Welcome to Earth Sanctuary
A short hour’s drive north of Seattle and a ferry ride over the silver blue waters of Puget Sound take you to the ponds, pastures and forests of Earth Sanctuary on Whidbey Island in Washington State.
Earth Sanctuary is a tranquil oasis with two miles of nature trails and a sculpture garden of eco-art highlighting diverse global spiritual traditions. Visit Earth Sanctuary to enjoy the wonders of nature and experience personal renewal, spiritual growth and healing.
Within the 72 acres of Earth Sanctuary lies a rich natural habitat that provides refuge for a diverse community of wildlife. The property is being restored to mature old-growth forest. More than 15,000 native plants (80 species) and 3,000 trees (20+ species) have been planted to date, and more than 80 species of birds breed on the property. Earth Sanctuary is recognized as a habitat of importance by the Whidbey Audubon Society and the Island County Critical Areas Program.
At Earth Sanctuary you’ll be inspired by the sculpture garden of sacred spaces, environmental sculptures and eco-art. Unique art pieces and meaningful spiritual symbols provide the ideal environment for personal renewal and spiritual connection.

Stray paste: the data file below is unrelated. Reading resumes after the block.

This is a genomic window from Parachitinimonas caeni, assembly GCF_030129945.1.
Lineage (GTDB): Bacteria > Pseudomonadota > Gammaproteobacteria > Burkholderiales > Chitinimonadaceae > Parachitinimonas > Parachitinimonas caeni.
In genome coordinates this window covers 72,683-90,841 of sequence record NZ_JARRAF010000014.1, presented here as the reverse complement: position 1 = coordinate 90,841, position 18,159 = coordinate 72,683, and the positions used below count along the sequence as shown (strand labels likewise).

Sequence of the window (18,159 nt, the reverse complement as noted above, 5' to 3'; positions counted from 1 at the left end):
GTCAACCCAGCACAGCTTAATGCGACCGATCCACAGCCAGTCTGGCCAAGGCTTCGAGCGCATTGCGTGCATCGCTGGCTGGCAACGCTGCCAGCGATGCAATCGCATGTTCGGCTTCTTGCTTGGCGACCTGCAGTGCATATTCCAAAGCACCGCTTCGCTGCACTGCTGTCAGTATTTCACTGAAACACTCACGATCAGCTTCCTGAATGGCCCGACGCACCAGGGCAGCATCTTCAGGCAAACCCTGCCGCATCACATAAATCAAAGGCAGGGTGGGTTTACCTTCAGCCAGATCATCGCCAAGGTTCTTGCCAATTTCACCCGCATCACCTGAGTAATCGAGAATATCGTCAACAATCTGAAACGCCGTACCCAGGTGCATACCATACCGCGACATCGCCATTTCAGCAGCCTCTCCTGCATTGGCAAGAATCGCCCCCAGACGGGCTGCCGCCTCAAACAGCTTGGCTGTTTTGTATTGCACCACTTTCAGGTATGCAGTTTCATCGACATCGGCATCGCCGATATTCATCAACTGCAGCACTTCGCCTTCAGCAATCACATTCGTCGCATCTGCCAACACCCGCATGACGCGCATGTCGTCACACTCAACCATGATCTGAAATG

The Retreat Center at Earth Sanctuary is a non-denominational, non-sectarian spiritual haven for relaxation, meditation, and peaceful reflection. Visitors have full access to Earth Sanctuary's nature reserve, sacred spaces and forests where the paths are very conducive to walking meditation and spiritual discovery.
Earth Sanctuary combines exemplary ecology with art and spirit to create
a sanctuary for birds and wildlife and a peaceful place for personal renewal
and spiritual connection.
Earth Sanctuary is open every day of the year, rain or shine, during daylight hours. $7/person fee (cash or check).
No dogs, please. For details on visiting, click here.
The Earth Sanctuary Retreat Center is available for overnight stays for 1-6 people and for day retreats for groups up to 20 people. Click here for availability and details.
"At his 72-acre preserve, Pettis has undertaken possibly the largest
ecological restoration project ever funded by an individual. Guided by
a panel of experts, in 2001 he launched a 500-year plan for returning
the site to old-growth forest not only teeming with native species of
plants, bird and animals, but also reverberating with spiritual power
from installations of humongous rock megaliths."
-The Everett Herald
"It is not enough to understand the natural world. The point is to
defend and preserve it."
-Edward Abbey, essayist, novelist and conservationist